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    Binding Energy

    Nuclear binding energy is the energy required to split a nucleus of an atom into its components. The components are neutrons and protons. The binding energy of nuclei is always a positive number. Since all nuclei require net energy to separate them into constitutions, the mass of an atom’s nucleus is always less than the sum of the individual masses of the constituent protons and neutrons when separated. This difference is a measure of the nuclear binding energy. It is the result of force that holds the nucleus together. These forces result in the removal of energy when the nucleus is formed. The energy has mass and the mass is removed from the total mass of the original particles. The missing mass is a resulting nucleus. This missing mass is known as the mass defect.

    An example of nuclear binding energy is carbon-12 nucleus. It contains 6 protons and 6 neutrons. The protons are positively charged and repel each other. The nuclear force overcomes the repulsion and causes them to stick together. The nuclear force is a close-range force virtually no effect of this force is observed outside the nucleus. The nuclear force also pulls neutrons together.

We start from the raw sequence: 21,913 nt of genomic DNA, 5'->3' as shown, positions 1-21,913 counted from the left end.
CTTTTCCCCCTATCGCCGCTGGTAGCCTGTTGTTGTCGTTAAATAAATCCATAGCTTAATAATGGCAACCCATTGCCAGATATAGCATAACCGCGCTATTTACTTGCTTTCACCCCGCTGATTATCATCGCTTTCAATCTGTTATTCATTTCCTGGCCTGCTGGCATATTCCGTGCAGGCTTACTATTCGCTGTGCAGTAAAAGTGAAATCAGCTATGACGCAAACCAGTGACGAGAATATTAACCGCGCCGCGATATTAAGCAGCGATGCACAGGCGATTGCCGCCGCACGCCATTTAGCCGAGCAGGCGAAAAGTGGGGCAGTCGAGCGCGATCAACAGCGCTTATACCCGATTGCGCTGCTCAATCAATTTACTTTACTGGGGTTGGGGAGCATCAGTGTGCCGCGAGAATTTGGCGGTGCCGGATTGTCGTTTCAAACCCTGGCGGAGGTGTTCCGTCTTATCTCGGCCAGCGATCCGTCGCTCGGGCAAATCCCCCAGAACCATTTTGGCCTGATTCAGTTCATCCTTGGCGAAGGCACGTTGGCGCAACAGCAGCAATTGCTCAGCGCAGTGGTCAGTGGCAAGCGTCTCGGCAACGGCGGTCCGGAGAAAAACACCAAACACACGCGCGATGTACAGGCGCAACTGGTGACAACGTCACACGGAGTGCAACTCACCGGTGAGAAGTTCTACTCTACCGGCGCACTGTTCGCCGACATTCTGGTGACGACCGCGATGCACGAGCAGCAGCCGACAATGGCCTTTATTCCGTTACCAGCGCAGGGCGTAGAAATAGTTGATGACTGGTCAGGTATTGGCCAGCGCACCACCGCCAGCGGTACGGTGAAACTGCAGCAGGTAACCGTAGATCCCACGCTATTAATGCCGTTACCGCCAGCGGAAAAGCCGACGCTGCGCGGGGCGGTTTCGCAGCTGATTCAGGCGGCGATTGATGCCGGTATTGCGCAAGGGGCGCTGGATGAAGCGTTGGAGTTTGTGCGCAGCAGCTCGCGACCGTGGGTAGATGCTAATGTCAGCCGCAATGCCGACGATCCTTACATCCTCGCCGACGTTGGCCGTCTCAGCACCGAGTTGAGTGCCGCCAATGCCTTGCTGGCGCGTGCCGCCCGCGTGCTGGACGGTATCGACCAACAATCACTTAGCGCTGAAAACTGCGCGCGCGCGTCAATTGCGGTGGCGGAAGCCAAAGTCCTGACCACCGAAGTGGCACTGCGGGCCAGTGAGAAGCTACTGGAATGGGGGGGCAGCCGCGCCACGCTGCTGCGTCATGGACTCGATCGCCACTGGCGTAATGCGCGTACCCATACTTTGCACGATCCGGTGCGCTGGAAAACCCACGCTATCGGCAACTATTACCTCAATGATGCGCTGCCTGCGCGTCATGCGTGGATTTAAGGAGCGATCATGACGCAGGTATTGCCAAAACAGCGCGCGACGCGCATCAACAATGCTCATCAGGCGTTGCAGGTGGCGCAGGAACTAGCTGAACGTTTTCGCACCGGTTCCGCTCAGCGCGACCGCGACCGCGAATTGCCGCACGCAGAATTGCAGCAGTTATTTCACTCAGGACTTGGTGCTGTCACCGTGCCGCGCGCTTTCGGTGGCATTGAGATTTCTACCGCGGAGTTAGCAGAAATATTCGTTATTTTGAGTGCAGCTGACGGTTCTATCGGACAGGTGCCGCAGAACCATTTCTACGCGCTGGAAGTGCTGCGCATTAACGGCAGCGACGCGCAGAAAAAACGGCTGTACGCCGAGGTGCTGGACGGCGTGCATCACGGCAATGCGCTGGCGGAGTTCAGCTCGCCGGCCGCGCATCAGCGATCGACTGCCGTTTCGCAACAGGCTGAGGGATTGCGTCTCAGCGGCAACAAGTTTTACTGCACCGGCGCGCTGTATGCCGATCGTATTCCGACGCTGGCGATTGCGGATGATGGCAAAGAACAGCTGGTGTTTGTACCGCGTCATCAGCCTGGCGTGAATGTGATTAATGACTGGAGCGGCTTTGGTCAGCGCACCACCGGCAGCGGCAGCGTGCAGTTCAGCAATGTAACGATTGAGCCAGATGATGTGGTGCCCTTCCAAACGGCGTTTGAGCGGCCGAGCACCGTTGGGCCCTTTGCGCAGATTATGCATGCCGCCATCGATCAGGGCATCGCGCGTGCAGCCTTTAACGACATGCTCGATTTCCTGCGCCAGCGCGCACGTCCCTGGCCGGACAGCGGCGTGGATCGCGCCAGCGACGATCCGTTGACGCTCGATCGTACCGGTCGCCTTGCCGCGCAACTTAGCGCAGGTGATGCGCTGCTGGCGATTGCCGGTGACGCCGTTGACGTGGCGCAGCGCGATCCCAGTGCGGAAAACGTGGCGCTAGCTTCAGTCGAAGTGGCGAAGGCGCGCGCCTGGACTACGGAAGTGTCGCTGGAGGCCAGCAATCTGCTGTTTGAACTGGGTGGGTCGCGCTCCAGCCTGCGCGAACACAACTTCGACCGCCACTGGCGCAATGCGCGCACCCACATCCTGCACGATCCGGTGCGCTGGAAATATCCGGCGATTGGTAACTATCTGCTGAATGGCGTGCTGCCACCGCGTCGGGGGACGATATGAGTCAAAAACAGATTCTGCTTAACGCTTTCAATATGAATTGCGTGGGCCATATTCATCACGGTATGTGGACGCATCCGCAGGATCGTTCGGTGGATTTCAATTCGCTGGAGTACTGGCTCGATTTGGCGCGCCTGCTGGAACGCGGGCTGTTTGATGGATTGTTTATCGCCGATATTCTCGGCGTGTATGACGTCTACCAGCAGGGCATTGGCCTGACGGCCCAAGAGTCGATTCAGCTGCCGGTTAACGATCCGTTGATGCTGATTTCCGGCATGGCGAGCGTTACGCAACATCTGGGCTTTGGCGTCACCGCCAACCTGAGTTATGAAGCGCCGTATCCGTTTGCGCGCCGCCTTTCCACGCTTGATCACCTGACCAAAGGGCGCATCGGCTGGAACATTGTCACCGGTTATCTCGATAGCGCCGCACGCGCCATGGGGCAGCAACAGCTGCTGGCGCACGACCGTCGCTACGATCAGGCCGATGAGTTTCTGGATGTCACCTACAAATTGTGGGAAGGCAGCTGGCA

Calculating the nuclear binding energy of a nucleus is a few step calculations. First the mass defect must be determined. Once it is determined it must be converted into energy and expressed as energy per mole of atoms or as energy per nucleon.

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